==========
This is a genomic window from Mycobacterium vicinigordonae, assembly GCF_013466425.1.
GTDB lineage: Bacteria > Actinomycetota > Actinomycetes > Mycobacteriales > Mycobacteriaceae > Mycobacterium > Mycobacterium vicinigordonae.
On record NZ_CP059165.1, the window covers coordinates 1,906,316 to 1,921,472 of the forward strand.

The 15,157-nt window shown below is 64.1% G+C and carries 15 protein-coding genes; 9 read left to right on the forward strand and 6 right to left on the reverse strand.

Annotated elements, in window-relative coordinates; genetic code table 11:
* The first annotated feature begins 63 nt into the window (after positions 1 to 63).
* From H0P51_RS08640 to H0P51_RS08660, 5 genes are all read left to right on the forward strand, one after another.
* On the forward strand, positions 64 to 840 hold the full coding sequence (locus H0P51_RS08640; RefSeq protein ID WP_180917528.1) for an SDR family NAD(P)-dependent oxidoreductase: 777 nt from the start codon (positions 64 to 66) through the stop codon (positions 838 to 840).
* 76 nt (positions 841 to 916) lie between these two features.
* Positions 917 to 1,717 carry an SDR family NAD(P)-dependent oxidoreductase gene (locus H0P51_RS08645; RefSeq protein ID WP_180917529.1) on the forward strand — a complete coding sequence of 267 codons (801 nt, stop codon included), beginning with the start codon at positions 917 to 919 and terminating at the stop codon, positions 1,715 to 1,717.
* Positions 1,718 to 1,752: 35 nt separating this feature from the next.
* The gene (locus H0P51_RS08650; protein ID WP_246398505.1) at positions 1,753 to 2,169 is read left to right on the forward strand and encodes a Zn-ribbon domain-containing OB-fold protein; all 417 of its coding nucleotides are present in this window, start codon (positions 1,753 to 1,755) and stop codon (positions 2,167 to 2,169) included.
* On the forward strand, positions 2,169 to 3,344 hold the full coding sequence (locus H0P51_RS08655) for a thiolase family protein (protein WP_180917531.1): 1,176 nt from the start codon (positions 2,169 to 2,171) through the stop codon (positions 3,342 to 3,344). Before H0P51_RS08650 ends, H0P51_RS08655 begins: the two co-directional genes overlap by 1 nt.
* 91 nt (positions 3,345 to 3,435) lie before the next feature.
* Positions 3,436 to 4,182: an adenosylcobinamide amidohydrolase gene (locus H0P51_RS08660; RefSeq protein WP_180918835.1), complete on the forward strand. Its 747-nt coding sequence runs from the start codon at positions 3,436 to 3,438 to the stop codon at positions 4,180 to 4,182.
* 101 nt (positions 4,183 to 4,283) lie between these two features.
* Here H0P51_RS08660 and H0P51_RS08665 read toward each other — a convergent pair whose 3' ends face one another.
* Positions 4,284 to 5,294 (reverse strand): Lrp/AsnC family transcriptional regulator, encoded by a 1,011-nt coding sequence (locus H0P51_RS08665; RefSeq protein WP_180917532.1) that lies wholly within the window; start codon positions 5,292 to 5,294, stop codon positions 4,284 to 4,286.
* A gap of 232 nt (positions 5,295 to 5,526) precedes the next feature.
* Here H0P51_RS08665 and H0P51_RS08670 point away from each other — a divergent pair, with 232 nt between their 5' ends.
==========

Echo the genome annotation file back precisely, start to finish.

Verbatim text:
This is a genomic window from Mycobacterium vicinigordonae, assembly GCF_013466425.1.
GTDB lineage: Bacteria > Actinomycetota > Actinomycetes > Mycobacteriales > Mycobacteriaceae > Mycobacterium > Mycobacterium vicinigordonae.
On record NZ_CP059165.1, the window covers coordinates 1,906,316 to 1,921,472 of the forward strand.

The 15,157-nt window shown below is 64.1% G+C and carries 15 protein-coding genes; 9 read left to right on the forward strand and 6 right to left on the reverse strand.

Annotated elements, in window-relative coordinates; genetic code table 11:
* The first annotated feature begins 63 nt into the window (after positions 1 to 63).
* From H0P51_RS08640 to H0P51_RS08660, 5 genes are all read left to right on the forward strand, one after another.
* On the forward strand, positions 64 to 840 hold the full coding sequence (locus H0P51_RS08640; RefSeq protein ID WP_180917528.1) for an SDR family NAD(P)-dependent oxidoreductase: 777 nt from the start codon (positions 64 to 66) through the stop codon (positions 838 to 840).
* 76 nt (positions 841 to 916) lie between these two features.
* Positions 917 to 1,717 carry an SDR family NAD(P)-dependent oxidoreductase gene (locus H0P51_RS08645; RefSeq protein ID WP_180917529.1) on the forward strand — a complete coding sequence of 267 codons (801 nt, stop codon included), beginning with the start codon at positions 917 to 919 and terminating at the stop codon, positions 1,715 to 1,717.
* Positions 1,718 to 1,752: 35 nt separating this feature from the next.
* The gene (locus H0P51_RS08650; protein ID WP_246398505.1) at positions 1,753 to 2,169 is read left to right on the forward strand and encodes a Zn-ribbon domain-containing OB-fold protein; all 417 of its coding nucleotides are present in this window, start codon (positions 1,753 to 1,755) and stop codon (positions 2,167 to 2,169) included.
* On the forward strand, positions 2,169 to 3,344 hold the full coding sequence (locus H0P51_RS08655) for a thiolase family protein (protein WP_180917531.1): 1,176 nt from the start codon (positions 2,169 to 2,171) through the stop codon (positions 3,342 to 3,344). Before H0P51_RS08650 ends, H0P51_RS08655 begins: the two co-directional genes overlap by 1 nt.
* 91 nt (positions 3,345 to 3,435) lie before the next feature.
* Positions 3,436 to 4,182: an adenosylcobinamide amidohydrolase gene (locus H0P51_RS08660; RefSeq protein WP_180918835.1), complete on the forward strand. Its 747-nt coding sequence runs from the start codon at positions 3,436 to 3,438 to the stop codon at positions 4,180 to 4,182.
* 101 nt (positions 4,183 to 4,283) lie between these two features.
* Here H0P51_RS08660 and H0P51_RS08665 read toward each other — a convergent pair whose 3' ends face one another.
* Positions 4,284 to 5,294 (reverse strand): Lrp/AsnC family transcriptional regulator, encoded by a 1,011-nt coding sequence (locus H0P51_RS08665; RefSeq protein WP_180917532.1) that lies wholly within the window; start codon positions 5,292 to 5,294, stop codon positions 4,284 to 4,286.
* A gap of 232 nt (positions 5,295 to 5,526) precedes the next feature.
* Here H0P51_RS08665 and H0P51_RS08670 point away from each other — a divergent pair, with 232 nt between their 5' ends.